Star Trek and Sourdough in Summerhall
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‘Who owns the moon?’ was the first question put to a well-informed audience packing Edinburgh’s Summerhall venue.
They were gathered to listen to a presentation hosted by Dundee University Professor of Creative Technology, Dr Jon Rogers, and this was no ordinary evening – even by the extraordinary standards of the Edinburgh International Science Festival. Beginning with the distribution of freshly baked soda bread, it meandered through the ubiquity of ‘data’ and skated across the evolution of engineering machine tools and the growing interest in 3D printing to ask why most people choose to buy their bread despite having all the equipment they need to make it themselves.
Rogers was joined by the Media Innovation Studio’s Paul Egglestone and Pete Thomas, creative director at Liverpool based design agency Uniform, to discuss Data, Sharing and Making. After fresh bread and a beautifully simple video ‘We are Makers’, Egglestone reminded people they have no legal rights to ownership of any of the data they generate whilst moving about the planet.
He said “Whether we like it or not we are all incapable of avoiding the capture and monetisation of data from our daily lives. Unless you’re Google, Facebook, Amazon or a Government, you are unlikely to be able to either join all your data up or do anything meaningful with it on your own. You may, however, be able to use your capacity and some of the same tools these corporations use to do something more socially useful with them than they will.”
After watching Safecast, a short video on how the community in Fukashima distributed self-made nuclear radiation monitoring kits to collect and share street level radiation data in the aftermath of the nuclear disaster in Japan, Egglestone produced other examples of people gathering and distributing data to counter or help people scrutinise official sources.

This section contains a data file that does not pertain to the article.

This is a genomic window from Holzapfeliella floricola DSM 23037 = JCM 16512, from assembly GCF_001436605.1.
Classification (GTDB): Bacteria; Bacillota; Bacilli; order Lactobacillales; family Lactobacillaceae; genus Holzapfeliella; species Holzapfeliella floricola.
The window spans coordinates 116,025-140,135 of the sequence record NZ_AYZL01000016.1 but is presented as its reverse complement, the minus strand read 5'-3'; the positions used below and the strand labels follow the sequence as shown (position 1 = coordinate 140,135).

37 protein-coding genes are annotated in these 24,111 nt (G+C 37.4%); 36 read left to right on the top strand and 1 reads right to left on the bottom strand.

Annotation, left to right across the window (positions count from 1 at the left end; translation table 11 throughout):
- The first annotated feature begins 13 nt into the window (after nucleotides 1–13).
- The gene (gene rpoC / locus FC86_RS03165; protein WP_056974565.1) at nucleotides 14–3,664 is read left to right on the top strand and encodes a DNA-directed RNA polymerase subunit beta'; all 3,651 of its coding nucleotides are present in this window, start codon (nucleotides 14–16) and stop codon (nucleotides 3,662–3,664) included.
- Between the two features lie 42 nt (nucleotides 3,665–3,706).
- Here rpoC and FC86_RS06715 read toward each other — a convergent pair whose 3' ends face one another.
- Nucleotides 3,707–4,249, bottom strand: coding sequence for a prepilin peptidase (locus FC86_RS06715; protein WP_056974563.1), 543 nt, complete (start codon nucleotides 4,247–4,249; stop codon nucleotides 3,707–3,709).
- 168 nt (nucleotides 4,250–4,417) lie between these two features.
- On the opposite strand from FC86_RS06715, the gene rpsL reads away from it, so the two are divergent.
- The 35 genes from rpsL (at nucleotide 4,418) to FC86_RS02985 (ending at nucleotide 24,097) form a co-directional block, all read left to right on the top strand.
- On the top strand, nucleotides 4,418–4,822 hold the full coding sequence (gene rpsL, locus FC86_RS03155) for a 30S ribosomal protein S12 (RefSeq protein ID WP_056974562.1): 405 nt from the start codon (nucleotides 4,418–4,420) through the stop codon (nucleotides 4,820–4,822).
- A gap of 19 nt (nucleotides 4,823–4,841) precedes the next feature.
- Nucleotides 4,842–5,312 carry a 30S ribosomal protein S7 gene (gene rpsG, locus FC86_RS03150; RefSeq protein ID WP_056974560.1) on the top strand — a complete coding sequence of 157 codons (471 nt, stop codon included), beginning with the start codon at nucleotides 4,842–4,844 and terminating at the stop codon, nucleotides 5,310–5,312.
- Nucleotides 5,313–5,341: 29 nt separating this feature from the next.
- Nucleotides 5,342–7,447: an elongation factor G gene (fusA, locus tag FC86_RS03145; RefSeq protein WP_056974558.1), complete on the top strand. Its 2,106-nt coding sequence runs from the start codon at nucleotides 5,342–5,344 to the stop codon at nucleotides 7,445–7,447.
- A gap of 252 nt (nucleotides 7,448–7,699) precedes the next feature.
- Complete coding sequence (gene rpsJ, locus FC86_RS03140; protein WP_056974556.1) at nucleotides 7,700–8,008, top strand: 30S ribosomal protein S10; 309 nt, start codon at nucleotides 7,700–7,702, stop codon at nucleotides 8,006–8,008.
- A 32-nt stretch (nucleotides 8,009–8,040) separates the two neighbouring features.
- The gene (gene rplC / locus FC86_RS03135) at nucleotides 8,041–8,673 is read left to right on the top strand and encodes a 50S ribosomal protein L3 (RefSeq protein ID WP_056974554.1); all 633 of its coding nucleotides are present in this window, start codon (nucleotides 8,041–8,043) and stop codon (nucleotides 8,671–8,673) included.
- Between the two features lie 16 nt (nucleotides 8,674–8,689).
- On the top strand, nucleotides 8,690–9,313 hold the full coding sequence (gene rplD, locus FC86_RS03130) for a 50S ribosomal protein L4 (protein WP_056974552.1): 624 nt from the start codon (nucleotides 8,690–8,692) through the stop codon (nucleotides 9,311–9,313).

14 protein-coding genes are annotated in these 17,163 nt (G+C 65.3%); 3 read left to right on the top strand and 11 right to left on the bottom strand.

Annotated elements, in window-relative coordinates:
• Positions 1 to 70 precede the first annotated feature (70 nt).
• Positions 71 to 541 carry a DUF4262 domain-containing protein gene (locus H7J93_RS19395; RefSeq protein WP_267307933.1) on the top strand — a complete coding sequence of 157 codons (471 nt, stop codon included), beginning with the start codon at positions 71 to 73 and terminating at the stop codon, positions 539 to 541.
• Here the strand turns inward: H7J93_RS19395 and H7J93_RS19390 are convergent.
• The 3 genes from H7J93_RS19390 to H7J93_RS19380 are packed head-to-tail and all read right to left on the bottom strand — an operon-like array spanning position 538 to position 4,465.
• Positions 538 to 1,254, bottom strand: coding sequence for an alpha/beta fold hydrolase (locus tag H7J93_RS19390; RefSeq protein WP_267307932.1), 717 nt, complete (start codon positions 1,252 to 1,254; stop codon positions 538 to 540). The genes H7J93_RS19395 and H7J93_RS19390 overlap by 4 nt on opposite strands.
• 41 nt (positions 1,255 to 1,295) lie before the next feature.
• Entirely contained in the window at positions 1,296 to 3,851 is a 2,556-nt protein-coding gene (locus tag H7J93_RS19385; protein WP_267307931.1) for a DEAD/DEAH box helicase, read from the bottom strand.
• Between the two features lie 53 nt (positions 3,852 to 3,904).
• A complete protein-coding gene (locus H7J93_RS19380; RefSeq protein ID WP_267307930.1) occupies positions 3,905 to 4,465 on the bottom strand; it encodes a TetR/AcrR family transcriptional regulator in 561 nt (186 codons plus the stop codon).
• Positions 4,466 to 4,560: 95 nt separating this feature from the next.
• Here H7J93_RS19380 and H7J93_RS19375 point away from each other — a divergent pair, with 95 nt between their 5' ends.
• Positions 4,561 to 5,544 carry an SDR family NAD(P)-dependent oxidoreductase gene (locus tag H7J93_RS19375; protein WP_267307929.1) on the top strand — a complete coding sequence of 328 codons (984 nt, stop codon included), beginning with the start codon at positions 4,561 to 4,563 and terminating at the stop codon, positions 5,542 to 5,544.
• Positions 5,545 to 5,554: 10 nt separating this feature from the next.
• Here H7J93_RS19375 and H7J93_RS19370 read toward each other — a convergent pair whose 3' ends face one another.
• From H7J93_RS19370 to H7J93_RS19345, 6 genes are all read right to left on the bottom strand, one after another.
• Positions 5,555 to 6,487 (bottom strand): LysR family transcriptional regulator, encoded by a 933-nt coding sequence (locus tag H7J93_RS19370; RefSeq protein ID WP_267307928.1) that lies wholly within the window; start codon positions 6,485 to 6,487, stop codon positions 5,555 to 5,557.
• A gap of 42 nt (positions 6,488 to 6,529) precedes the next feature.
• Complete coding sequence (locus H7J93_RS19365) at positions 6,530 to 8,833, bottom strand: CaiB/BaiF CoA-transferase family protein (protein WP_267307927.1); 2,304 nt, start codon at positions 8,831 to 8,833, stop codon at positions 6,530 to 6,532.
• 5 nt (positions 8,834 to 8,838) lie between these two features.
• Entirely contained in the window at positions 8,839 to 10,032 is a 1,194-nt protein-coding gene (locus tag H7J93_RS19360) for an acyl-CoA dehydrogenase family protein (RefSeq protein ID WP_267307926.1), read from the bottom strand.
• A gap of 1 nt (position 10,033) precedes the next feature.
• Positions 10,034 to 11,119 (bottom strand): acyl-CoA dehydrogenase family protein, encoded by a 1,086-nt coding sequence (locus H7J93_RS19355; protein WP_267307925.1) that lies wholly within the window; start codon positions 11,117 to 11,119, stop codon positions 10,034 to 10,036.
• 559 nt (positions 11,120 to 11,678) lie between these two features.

When Raila Odinga accused Mwai Kibaki of vote rigging during the 2008 Kenyan elections, violence quickly spread across ethnic lines to remote parts of Kenya out of sight of national or international media. Kenyan lawyer Ory Okolloh was convinced that information about the level of bloodshed from the authorities was wildly inaccurate.
He called for technologists and bloggers to help. They responded by creating the Ushahidi crowdmap.
Ushahidi means witness in Swahili. Kenyans used text messages and email to report incidents of violence from across the country. These were overlaid on a Google map quickly painting a more complete picture of the violence than any single organisation could.
Giving people the tools to generate and share data before reactivating it in the real world was a recurring theme picked up and further developed by Rogers. Gormely’s Angel of the North, Edinburgh’s tram system and Holyrood – each provided examples of how physical and highly visible objects generate digital and less visible data through a series of human responses to them. Like Egglestone’s earlier example of journalists scraping though MP’s expenses data to build a story of fraud culminating in MP Barbara Follett’s departure – a seriously tangible example of making data work – Rogers underlines the need to lift invisible digital data off spreadsheets, computer drives and screens and to use it to make a tangible physical difference in the real world.